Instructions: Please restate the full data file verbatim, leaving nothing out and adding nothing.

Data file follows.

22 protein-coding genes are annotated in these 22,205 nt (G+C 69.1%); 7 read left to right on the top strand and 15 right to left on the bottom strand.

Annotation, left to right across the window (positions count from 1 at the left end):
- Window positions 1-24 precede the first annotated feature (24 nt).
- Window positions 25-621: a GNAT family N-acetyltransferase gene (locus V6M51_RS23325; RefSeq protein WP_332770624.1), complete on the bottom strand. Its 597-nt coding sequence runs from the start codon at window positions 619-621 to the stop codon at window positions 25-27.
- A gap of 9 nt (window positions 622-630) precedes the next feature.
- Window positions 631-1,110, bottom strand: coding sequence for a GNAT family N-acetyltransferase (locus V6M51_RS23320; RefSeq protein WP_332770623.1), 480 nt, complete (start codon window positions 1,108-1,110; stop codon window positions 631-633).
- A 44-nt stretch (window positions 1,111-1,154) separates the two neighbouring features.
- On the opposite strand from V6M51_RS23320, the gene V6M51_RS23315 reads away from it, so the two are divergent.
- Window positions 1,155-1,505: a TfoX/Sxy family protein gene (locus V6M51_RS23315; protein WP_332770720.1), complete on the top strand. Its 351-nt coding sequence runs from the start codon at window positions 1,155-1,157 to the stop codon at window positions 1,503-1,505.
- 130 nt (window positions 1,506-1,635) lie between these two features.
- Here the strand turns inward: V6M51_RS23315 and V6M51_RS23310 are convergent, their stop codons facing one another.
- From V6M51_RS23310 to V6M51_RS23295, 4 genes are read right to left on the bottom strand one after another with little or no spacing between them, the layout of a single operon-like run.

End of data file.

22 protein-coding genes are annotated in these 22,205 nt (G+C 69.1%); 7 read left to right on the top strand and 15 right to left on the bottom strand.

Annotation, left to right across the window (positions count from 1 at the left end):
- Window positions 1-24 precede the first annotated feature (24 nt).
- Window positions 25-621: a GNAT family N-acetyltransferase gene (locus V6M51_RS23325; RefSeq protein WP_332770624.1), complete on the bottom strand. Its 597-nt coding sequence runs from the start codon at window positions 619-621 to the stop codon at window positions 25-27.
- A gap of 9 nt (window positions 622-630) precedes the next feature.
- Window positions 631-1,110, bottom strand: coding sequence for a GNAT family N-acetyltransferase (locus V6M51_RS23320; RefSeq protein WP_332770623.1), 480 nt, complete (start codon window positions 1,108-1,110; stop codon window positions 631-633).
- A 44-nt stretch (window positions 1,111-1,154) separates the two neighbouring features.
- On the opposite strand from V6M51_RS23320, the gene V6M51_RS23315 reads away from it, so the two are divergent.
- Window positions 1,155-1,505: a TfoX/Sxy family protein gene (locus V6M51_RS23315; protein WP_332770720.1), complete on the top strand. Its 351-nt coding sequence runs from the start codon at window positions 1,155-1,157 to the stop codon at window positions 1,503-1,505.
- 130 nt (window positions 1,506-1,635) lie between these two features.
- Here the strand turns inward: V6M51_RS23315 and V6M51_RS23310 are convergent, their stop codons facing one another.
- From V6M51_RS23310 to V6M51_RS23295, 4 genes are read right to left on the bottom strand one after another with little or no spacing between them, the layout of a single operon-like run.